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Dopamine agonist withdrawal syndrome (DAWS): perils of flicking the dopamine ‘switch’
  1. Mark J Edwards
  1. Correspondence to Dr Mark J Edwards, Sobell Department, UCL Institute of Neurology, Queen Square, London WC1N 3BG, UK; m.j.edwards{at}ucl.ac.uk

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Dopamine is a neurotransmitter of such pervasive importance in the central nervous system that it is perhaps not surprising that the effects of its alteration by drugs, disease or both are wide. Parkinson's disease (PD), as James Parkinson himself appreciated,1 is much more than ‘just’ a motor disorder. Likewise, the (side) effects of treatment with dopaminergic drugs are more widespread than their effects on motor function.

For some years now, a range of addictive and impulsive behaviours have been associated with the use of dopaminergic drugs in the treatment of PD. It is now mandatory for clinicians and specialist nurses caring for patients with PD to counsel patients about these potential side effects prior to prescription of dopaminergic medications, and to regularly enquire about their presence in patients on treatment. Typically, dose reduction or withdrawal of medication (particularly if dopamine agonists are the culprit), is the management strategy employed if such side effects occur.

Pondal and colleagues2 report a large case series of patients from a movement disorder clinic who developed new and troubling symptoms on withdrawal of dopamine agonists. The reason for dopamine agonist withdrawal in these patients was often that they had developed impulse control disorders. However, with withdrawal they developed a constellation of new symptoms including depression, anxiety, fatigue, insomnia and autonomic symptoms (postural dizziness, sweating). This ‘dopamine agonist withdrawal syndrome’ (DAWS) was first described by Rabinak and Nirenberg,3 and in the cohort presented here, it was disabling in some, difficult to treat and lasted up to 6 months in most patients. Increasing levodopa dose was not helpful, and some patients were unable to remain off dopamine agonists.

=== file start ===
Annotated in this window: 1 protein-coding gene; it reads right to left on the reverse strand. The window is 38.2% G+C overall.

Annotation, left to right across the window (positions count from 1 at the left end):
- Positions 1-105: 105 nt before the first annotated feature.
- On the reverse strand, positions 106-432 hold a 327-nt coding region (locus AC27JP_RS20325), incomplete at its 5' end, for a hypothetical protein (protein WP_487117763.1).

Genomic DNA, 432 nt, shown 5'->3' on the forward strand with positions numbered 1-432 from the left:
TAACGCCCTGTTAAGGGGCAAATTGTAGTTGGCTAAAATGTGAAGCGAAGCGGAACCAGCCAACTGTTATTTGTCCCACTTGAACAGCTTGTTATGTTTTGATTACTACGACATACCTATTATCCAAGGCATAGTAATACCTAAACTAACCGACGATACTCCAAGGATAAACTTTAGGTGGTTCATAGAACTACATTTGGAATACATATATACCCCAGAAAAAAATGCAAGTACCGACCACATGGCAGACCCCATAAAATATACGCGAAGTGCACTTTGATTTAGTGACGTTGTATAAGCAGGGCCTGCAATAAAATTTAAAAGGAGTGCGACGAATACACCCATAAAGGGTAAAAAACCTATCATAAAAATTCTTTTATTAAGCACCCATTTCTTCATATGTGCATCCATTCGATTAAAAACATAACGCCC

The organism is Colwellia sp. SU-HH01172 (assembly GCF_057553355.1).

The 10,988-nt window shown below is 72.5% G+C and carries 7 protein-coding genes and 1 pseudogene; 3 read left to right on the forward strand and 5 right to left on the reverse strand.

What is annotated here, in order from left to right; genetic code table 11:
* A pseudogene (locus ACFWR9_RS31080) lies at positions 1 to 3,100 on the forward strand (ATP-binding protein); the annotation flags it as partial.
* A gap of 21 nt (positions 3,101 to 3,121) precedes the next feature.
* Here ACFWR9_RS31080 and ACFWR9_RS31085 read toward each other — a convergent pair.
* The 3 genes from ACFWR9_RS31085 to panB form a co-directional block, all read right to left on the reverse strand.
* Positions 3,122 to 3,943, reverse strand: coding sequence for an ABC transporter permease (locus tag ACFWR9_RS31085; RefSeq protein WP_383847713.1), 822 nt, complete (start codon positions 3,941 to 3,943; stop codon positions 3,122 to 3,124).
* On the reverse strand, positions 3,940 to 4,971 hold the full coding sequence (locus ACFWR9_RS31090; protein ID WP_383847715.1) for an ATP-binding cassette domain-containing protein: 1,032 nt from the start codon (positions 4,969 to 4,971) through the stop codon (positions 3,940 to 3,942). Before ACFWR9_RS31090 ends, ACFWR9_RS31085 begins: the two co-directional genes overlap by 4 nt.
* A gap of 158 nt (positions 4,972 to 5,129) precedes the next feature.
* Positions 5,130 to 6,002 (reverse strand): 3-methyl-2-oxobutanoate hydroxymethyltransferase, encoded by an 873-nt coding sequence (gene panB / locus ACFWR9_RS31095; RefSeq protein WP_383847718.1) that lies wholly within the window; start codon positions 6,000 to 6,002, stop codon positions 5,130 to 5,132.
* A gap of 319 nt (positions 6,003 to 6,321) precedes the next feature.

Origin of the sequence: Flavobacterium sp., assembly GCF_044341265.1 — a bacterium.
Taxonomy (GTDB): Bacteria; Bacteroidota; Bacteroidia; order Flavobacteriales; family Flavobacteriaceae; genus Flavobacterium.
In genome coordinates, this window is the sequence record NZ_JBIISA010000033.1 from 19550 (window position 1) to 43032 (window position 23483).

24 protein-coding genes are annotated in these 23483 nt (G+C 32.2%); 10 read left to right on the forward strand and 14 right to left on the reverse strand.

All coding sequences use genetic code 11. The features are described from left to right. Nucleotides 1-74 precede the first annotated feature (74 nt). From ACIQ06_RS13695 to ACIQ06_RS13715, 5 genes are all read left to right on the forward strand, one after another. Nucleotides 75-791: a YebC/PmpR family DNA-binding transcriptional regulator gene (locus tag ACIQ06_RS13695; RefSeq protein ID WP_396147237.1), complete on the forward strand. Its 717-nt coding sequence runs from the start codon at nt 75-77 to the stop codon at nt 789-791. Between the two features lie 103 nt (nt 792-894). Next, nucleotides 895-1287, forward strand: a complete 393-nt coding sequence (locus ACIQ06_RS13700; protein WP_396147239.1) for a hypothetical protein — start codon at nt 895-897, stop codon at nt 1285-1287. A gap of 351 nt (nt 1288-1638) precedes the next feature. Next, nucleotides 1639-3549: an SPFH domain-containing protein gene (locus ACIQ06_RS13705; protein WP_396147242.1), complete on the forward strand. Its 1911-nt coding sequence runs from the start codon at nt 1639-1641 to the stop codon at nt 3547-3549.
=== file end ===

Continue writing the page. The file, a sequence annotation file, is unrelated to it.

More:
The pathophysiological mechanism of this phenomenon is unclear, but it does fit with the emergence of acute symptoms in some patients whenever there is a sudden change in dopamine receptor stimulation. Thus, acute dystonic reactions with dopamine receptor blockade, withdrawal-emergent syndrome with sudden cessation of dopamine receptor-blocking drugs and neuroleptic malignant-like syndrome with sudden cessation of levodopa treatment in PD, all represent acute syndromes caused by sudden changes in dopaminergic stimulation. Although in all these syndromes the acute development of a movement disorder is the headline phenomenon, it is interesting that neuropsychiatric and autonomic symptoms similar to those reported in DAWS can also be present in patients with these other syndromes. As with DAWS, these syndromes only affect a proportion of people exposed to such a sudden dopaminergic stimulation change, and it would be of considerable interest to understand the mechanism behind this individual vulnerability. The association between the presence of impulse control disorders and the development of DAWS reported in the series by Pondall2 is certainly of note in this regard.

Whatever the pathophysiological mechanism, there are clear clinical implications. Slow withdrawal of dopamine agonists, if possible, seems sensible, and clinicians should be aware of the possibility of DAWS occurring in their patients. Symptoms associated with DAWS, such as depression, anxiety and fatigue are common in patients with PD regardless of their treatment, so it is only the sudden emergence of such symptoms, or significant increase in intensity in association with dopamine agonist withdrawal that should prompt consideration of the diagnosis of DAWS. In some patients, symptoms are likely to be mild and will fade in a matter of months, and so recognition of symptoms and reassurance are sensible strategies. For those with more severe symptoms, increasing levodopa dose does not seem helpful. It is not known if direct treatment of depression and anxiety with antidepressant/anxiolytic drugs is helpful, and this would be a useful line for future research. For some patients in Pondal and colleagues' series, restarting the dopamine agonist was the only way of managing symptoms, and this may be a reasonable option for severely affected patients. DAWS adds to the list of problematic syndromes that can occur with use of drugs that affect dopaminergic transmission, and reminds us of the potential perils of flicking the dopamine ‘switch’.

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Footnotes

  • Competing interests None.

  • Provenance and peer review Commissioned; internally peer reviewed.

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